It’s Just Tactics: Why the Operational Level of War is an Unhelpful Fiction and Impedes the Operational Art
Lawrence M. Doane
From Saving Private Ryan – An example of operational art in the trenches.
Capt. Hamill: What've you heard? How's it all falling together?
Capt. Miller: Well, we've got the beachhead secure, problem is Monty's taking his time moving on Caen, we can't move out 'til he's ready.
Capt. Hamill: That guy's over-rated.
Capt. Miller: No argument here.
Capt. Hamill: We gotta take Caen to take St. Lo.
Capt. Miller: You gotta take St. Lo to take Valognes.
Capt. Hamill: Valognes, you got Cherbourg.
Capt. Miller: Cherbourg, you got Paris.
Capt. Hamill: Paris, you get Berlin.
Capt. Miller: And then that big boat home.
Dale Eikmeier, in his recent article in this journal, argued that the Army’s concept of the operational art as it pertains to the operational level of war is disharmonious with Joint doctrine. Such a misunderstanding between doctrinal concepts is rightly dangerous and worthy of address. Carl von Clausewitz, in his discussion of theory, aptly noted that the weeds of misunderstanding always grow from ignorance. In this circumstance, the metaphor is most appropriate as it describes the danger inherent from misunderstandings of theory and suggests the way forward upon their discovery. Misunderstandings, like weeds, crowd out space for healthy, more desirable ideas to take root; moreover, their existence is mutually exclusive to the development of a deeper understanding of a topic. Thus, misunderstandings, like weeds, demand attention and wholesale removal from the intellectual garden lest one ignore Clausewitz’s further dictum to keep the important and unimportant separate. Colonel Eikmeier’s suggestion that the Army use the term ‘tactical art’ in lieu of ‘operational art’ may address the discrepancy in doctrine but it does little to address the underlying weed of misunderstanding. Rather than semantic changes adjusting Army doctrine, resolving this dilemma requires a good herbicide aimed at Joint doctrine and the removal of the very concept of an operational level of war.
Before the introduction of the operational level of war, US doctrine typically divided the study of warfare into either strategy or tactics. Changes in technology and society, embodied broadly by the industrial and French revolutions, expanded the scale and complexity of planning and conducting war. While the fundamental division of kind between tactical and strategic actions remained valid, the changes brought through industrialization and the nation in arms necessitated a division of scale. This broke these two broad categories into two further subsets, yielding a construct of grand strategy, strategy, grand tactics, and tactics. Grand strategy described the setting of national objectives and the surrounding statecraft while strategy concerned arranging the instruments of national power into supporting objectives, all aimed at the achievement of the national objectives. Tactics, on the other hand, concerns itself with employment of forces for immediate advantage on the field. Grand tactics expanded this concept to encompass the arrangement of larger forces, sometimes across multiple battlefields. Baron de Jomini’s explanation of the term foreshadows modern campaign design as he defined grand tactics as “…the art of well combining and well conducting battles.”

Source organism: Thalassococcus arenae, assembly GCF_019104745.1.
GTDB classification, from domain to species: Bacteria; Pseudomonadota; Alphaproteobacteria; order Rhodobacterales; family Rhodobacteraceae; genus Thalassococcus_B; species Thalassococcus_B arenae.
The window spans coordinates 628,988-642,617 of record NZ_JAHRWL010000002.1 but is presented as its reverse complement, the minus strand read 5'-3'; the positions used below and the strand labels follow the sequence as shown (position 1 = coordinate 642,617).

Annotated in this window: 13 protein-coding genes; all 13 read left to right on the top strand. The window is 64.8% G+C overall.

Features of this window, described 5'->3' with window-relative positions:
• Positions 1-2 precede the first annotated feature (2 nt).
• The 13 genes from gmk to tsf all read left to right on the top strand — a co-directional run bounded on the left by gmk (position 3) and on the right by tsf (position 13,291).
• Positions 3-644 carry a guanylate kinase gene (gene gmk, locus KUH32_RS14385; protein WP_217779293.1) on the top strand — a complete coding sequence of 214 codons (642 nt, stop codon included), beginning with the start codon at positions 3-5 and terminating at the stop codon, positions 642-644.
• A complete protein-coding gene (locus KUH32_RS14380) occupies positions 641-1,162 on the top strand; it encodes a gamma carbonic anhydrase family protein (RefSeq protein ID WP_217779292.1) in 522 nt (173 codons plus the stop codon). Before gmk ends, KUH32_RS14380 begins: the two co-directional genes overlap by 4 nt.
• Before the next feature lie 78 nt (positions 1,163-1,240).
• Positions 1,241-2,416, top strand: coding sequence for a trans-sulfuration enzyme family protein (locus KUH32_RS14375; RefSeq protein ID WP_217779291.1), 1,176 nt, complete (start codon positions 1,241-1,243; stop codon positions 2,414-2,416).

Beyond mere categorization, understanding warfare using this construct shows the necessity of communication between not only strategic and tactical concerns but also between higher echelons of power and lower. More importantly, these two kinds of exchanges are not always linked and simply moving from a higher echelon to a lower one does not always correspond to a parallel movement from the strategic to the tactical. The size or power of an echelon does not equate to its categorization as a strategic or tactical element. A corps level formation can act tactically, as in World War II, just as a battalion can act strategically, demonstrated by much of the past decade.
The creation of an intervening operational level of war between strategy and tactics in U.S. doctrine resulted from a misunderstanding of the operational art and its relationship to both strategy and tactics. Doctrine writers, when creating an operational level of war, conflated the art of command with the hierarchy of planning necessary for modern warfare. In its earliest days in U.S. doctrine, the operational level of war was born out of a need to develop the employment of large, fast moving formations on a rapidly changing battlefield, essentially tactics on a grand scale. Linked to this perceived change in the character of modern war, operational art concurrently emerged in U.S. doctrine in the guise of campaign design.
Following the history of the development of these two terms, the comingling of the concepts becomes significant. As Colonel Eikmeier astutely pointed out, such conflation of the concepts is not helpful. Yet, the problem arises not from any change in the concept and definition of operational art, but in the increasingly assertive notion of an operational level of warfare. The birth of the operational level of war in US doctrine is the 1982 version of FM 100-5, Operations, defining it as the level concerned with larger unit operations and the conduct of campaigns. The manual further indicates that the dividing line between the operational and tactical levels exists somewhere between the corps and division level. This arbitrary dividing line echoes to current Joint doctrine. Significantly, the 1982 definition contains no explicit link within the operational level of war between tactical action and strategic outcomes. As the manual puts it, the operational level of war is simply “the theory of larger unit operations.” Had the development of an operational level of war stopped at this point it would have done no significant harm to US doctrine. However, over the years that followed, the gradual conflation of operational art and an operational level of war would both hinder the development of sound operational art while allowing the unhelpful concept of an operational level of war to insert itself between the creation of strategy and that strategy’s supporting tactics.